Private well owners are responsible for the quality of their drinking water. The U.S. Environmental Protection Agency (EPA) does not regulate private wells. Homeowners with private wells are generally not required to test their drinking water, although local Boards of Health or mortgage lenders may require well water testing. While there is also no state requirement to have your well water tested, the Massachusetts Department of Environmental Protection (MassDEP) recommends that all homeowners with private wells do so, and use a state certified testing laboratory. Private well owners can use the public drinking water standards as guidelines to ensure drinking water quality.
Currently there is no standard set for MTBE in drinking water. In December 1997, the EPA issued a Drinking Water Advisory stating that concentrations of MTBE in the range of 20 to 40 parts per billion (ppb) or below in drinking water will probably not cause unpleasant taste and odor for most people, (recognizing that human sensitivity to taste and odor varies widely). EPA is continuing to study both the potential health effects and the occurrence of MTBE, and it is on a list of contaminants for which EPA is considering setting health standards. In 2000, the MassDEP Office of Research and Standards (ORS) adopted a healthbased drinking water guideline of 70 ppb based on their review of the current toxicological data on MTBE.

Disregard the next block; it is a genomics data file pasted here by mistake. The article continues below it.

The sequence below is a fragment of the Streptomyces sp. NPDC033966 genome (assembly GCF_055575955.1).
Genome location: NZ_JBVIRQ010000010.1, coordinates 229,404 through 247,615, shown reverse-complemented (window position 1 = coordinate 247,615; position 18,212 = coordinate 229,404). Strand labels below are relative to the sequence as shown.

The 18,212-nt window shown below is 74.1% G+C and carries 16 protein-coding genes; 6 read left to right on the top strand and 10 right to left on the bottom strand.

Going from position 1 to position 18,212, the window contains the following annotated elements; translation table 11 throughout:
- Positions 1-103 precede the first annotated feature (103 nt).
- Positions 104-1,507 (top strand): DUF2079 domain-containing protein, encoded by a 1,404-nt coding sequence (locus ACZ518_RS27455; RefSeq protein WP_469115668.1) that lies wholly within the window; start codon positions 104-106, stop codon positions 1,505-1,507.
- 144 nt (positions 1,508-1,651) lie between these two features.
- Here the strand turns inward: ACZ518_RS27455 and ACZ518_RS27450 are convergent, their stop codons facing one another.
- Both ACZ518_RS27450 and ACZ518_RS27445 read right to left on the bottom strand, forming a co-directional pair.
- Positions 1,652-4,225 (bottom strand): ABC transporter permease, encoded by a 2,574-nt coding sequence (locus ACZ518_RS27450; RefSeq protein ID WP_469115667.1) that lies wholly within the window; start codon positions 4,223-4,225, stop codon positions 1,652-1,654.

MTBE is a volatile organic chemical used as an octane enhancer in gasoline since the late 1970s. MTBE is very soluble in water and small amounts of MTBE in drinking water cause unpleasant taste and odor. EPA considers MTBE a possible human carcinogen. Releases of MTBE to the environment can occur wherever fuel is stored and transferred.